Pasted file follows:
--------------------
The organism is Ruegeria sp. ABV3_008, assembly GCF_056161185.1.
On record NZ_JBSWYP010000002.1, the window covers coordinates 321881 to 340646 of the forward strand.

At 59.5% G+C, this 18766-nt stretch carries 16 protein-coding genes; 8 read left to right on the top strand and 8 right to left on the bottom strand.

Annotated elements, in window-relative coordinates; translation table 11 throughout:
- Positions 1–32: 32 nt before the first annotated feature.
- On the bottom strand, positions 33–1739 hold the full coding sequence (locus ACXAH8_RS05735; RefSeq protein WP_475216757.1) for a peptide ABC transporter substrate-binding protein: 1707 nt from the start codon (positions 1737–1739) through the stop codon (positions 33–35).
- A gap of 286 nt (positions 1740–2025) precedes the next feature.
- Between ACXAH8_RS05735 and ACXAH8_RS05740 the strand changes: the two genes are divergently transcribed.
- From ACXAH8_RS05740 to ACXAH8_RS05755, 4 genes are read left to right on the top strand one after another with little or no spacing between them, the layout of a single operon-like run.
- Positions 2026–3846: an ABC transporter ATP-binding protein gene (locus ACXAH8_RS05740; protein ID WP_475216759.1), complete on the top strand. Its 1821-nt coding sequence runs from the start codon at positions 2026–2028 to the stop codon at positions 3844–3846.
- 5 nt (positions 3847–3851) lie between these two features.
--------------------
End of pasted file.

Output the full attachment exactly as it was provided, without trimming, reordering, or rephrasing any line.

The organism is Ruegeria sp. ABV3_008, assembly GCF_056161185.1.
On record NZ_JBSWYP010000002.1, the window covers coordinates 321881 to 340646 of the forward strand.

At 59.5% G+C, this 18766-nt stretch carries 16 protein-coding genes; 8 read left to right on the top strand and 8 right to left on the bottom strand.

Annotated elements, in window-relative coordinates; translation table 11 throughout:
- Positions 1–32: 32 nt before the first annotated feature.
- On the bottom strand, positions 33–1739 hold the full coding sequence (locus ACXAH8_RS05735; RefSeq protein WP_475216757.1) for a peptide ABC transporter substrate-binding protein: 1707 nt from the start codon (positions 1737–1739) through the stop codon (positions 33–35).
- A gap of 286 nt (positions 1740–2025) precedes the next feature.
- Between ACXAH8_RS05735 and ACXAH8_RS05740 the strand changes: the two genes are divergently transcribed.
- From ACXAH8_RS05740 to ACXAH8_RS05755, 4 genes are read left to right on the top strand one after another with little or no spacing between them, the layout of a single operon-like run.
- Positions 2026–3846: an ABC transporter ATP-binding protein gene (locus ACXAH8_RS05740; protein ID WP_475216759.1), complete on the top strand. Its 1821-nt coding sequence runs from the start codon at positions 2026–2028 to the stop codon at positions 3844–3846.
- 5 nt (positions 3847–3851) lie between these two features.